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Debate on Equality Act stifles its true message

The Republican Party has decided to try a new approach when it comes to justifying and legalizing discrimination against transgender people. This new approach is quite the simple one – attempting to mask biases under the guise of worry and compassion, both for the fragile and innocent cis women and girls who are constantly being attacked by “transsexual predators,” and the confused and emotional people who simply “think” they are transgender but need to be corrected. This new tactic was used front and center this past Tuesday, April 3, when the House held the first congressional hearing on the Equality Act (H.R.5), a bill which would add explicit legal protections under federal law for LGBTQ+ people.

Though the entire bill seeks to protect people from many different communities, Republican lawmakers decided to pick the easiest targets and act as if the bill was focused entirely around trans people. House Judiciary Committee ranking member Doug Collins said, “Under this bill, adolescents who can’t decide what major to pursue in college would be empowered to force doctors bound by anti-discrimination laws to administer hormones that could render these children sterile and conduct irreversible surgeries. Mothers and fathers who have watched their children deteriorate physically and emotionally as they transition away from their biological sex are begging Congress to listen before we leap.”

Now of course, this statement is filled with inaccuracies and lies, but facts were not the point of his argument. Because Collins’ true statement is actually something like this: It is dangerous to feed into a trans person’s delusions about who they are. Republicans have decided to feign worry about the mental and physical health of transgender people, but instead of making sure that more trans people have adequate health care that many in the community so desperately need, Republicans instead wish to prevent trans people from this health care so that they can try to “fix” us. That is to say, free us from our delusions, so that we are converted back into the happy and healthy cisgender people we are supposed to be. 

This new strategy of pretending to care about trans people didn’t stop some Republican lawmakers from pulling out some of the classic scare tactics at the hearing, including Arizona representative Debbie Lesko who said, “I believe that all people should be treated equally, but I am concerned that H.R.5, with the weight of federal law, forces schools, prisons, shelters, etc. to prioritize the rights of biological males over that of biological women.” Now if I wanted to, I could easily point out all the ways that Lesko is incorrect. I could bring up that it has routinely been found that there is no evidence showing that trans people using public facilities endangers cisgender people, and that if anything transgender people are the ones at a greater risk of violence. I could list every asinine quote said during these hearings and point out the fallacies and lies in each one, but the thing is they don’t actually care if what they’re saying is correct.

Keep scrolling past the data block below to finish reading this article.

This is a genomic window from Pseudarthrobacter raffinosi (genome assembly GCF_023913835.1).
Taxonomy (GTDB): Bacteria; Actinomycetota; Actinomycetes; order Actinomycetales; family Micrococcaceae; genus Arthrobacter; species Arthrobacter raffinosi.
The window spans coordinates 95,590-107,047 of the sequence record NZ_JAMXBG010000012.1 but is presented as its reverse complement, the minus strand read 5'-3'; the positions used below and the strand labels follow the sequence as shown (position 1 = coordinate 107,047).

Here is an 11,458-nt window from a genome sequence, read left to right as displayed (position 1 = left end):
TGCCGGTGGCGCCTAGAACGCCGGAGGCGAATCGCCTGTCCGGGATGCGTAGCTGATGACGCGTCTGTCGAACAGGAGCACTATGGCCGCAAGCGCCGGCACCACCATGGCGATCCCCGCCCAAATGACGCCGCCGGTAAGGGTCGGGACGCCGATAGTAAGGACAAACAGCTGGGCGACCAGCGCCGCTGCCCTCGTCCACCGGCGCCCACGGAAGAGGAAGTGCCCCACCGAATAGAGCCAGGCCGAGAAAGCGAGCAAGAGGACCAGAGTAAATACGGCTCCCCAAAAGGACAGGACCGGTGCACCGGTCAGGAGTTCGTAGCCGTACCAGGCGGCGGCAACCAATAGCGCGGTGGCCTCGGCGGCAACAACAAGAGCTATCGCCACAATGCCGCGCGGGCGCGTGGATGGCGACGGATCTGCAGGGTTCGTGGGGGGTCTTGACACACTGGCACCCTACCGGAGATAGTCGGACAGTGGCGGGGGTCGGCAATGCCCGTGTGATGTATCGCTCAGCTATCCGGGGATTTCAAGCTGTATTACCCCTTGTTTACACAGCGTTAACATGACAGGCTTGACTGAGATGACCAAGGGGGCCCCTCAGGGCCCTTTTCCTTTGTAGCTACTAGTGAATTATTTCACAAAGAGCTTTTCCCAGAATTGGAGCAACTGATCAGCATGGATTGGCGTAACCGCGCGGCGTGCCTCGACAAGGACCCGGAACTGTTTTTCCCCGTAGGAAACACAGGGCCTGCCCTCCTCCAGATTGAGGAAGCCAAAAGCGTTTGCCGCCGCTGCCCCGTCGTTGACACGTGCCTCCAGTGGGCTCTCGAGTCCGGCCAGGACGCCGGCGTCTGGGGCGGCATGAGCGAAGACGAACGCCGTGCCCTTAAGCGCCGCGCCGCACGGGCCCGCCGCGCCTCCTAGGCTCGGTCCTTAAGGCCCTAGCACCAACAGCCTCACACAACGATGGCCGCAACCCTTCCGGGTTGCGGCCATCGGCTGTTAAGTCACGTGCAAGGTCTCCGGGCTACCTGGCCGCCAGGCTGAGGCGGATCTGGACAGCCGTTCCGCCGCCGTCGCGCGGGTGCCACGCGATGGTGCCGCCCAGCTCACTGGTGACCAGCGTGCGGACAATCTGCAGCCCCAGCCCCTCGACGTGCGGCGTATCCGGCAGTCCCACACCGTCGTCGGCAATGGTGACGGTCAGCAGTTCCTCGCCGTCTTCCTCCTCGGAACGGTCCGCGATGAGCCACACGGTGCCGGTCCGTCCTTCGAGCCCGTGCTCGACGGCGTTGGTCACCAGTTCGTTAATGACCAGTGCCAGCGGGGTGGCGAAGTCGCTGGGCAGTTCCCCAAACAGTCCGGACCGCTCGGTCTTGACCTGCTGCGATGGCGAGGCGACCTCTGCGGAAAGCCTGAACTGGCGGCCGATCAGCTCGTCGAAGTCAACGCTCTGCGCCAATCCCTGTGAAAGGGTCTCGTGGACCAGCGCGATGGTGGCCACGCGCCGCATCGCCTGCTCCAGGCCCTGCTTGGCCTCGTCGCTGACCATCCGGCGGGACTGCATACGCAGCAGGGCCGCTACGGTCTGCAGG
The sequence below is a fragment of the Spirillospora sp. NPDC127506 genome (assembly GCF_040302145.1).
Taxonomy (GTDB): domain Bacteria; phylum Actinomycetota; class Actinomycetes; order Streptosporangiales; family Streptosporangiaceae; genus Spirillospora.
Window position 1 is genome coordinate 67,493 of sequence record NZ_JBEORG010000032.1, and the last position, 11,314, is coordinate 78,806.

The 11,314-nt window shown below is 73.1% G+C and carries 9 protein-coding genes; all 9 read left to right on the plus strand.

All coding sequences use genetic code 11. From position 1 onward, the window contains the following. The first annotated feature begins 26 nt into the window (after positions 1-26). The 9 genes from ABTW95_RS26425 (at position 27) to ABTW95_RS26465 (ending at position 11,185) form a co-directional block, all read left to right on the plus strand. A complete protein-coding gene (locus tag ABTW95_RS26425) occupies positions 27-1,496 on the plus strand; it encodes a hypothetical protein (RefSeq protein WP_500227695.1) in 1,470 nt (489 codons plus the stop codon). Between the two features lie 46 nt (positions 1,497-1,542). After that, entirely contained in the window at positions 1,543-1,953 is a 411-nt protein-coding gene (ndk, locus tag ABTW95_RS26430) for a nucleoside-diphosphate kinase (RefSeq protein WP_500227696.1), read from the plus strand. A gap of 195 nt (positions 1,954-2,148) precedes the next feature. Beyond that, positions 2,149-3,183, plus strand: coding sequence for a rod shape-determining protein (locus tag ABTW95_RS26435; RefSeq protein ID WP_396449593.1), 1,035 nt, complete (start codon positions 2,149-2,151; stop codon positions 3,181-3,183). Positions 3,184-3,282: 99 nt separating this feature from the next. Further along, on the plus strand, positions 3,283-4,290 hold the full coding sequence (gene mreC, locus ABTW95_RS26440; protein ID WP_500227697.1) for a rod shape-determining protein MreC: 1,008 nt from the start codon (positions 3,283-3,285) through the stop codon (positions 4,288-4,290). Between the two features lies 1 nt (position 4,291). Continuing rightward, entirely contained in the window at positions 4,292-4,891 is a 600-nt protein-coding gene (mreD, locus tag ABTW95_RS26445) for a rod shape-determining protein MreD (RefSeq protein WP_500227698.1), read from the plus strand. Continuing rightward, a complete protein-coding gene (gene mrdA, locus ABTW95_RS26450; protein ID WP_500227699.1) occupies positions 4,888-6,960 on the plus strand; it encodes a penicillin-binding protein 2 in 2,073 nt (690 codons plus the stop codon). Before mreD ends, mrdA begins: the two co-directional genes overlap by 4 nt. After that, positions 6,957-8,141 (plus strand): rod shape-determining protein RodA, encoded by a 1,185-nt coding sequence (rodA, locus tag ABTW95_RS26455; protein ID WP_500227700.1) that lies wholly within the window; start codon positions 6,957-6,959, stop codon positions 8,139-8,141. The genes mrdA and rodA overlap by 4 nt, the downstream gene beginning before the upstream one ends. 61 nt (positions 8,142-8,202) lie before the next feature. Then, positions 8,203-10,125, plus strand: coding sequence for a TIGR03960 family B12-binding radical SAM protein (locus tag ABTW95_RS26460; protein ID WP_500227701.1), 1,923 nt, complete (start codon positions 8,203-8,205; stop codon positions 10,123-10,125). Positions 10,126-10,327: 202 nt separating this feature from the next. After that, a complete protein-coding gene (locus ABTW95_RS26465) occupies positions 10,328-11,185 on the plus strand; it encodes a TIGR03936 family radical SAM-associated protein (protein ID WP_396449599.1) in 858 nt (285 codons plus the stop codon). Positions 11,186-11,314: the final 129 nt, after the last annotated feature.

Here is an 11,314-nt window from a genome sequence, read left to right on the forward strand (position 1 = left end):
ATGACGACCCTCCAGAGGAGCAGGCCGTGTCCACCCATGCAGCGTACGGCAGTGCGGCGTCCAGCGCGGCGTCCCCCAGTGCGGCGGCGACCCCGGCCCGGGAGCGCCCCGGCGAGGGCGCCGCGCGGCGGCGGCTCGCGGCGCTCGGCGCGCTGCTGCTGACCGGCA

More importantly, my fears do not lie in the transphobic comments made by Republican lawmakers. It’s not like I assumed Lesko and Collins were amazing allies before this. My fears lie in the impact that comments like this can have if not challenged by cisgender people. My fears lie in wondering if the greater LGBTQ+ community will rally around their Trans siblings, doing more than using hashtags – actually fighting for us, like we have for you. My fears lie in wondering if I’m going to begin career searching post-graduation wondering what places will support my transition and which will wish that they could “fix” me. My fears lie in “Centrist” politicians deciding that supporting the LGBTQ+ population is fine, but that the trans community is simply too controversial and politically charged. 

I am not afraid of transphobes being transphobic; I am afraid of allies being silent.

An open letter to Jonathan Haidt

Why consent matters, from campus to Capitol Hill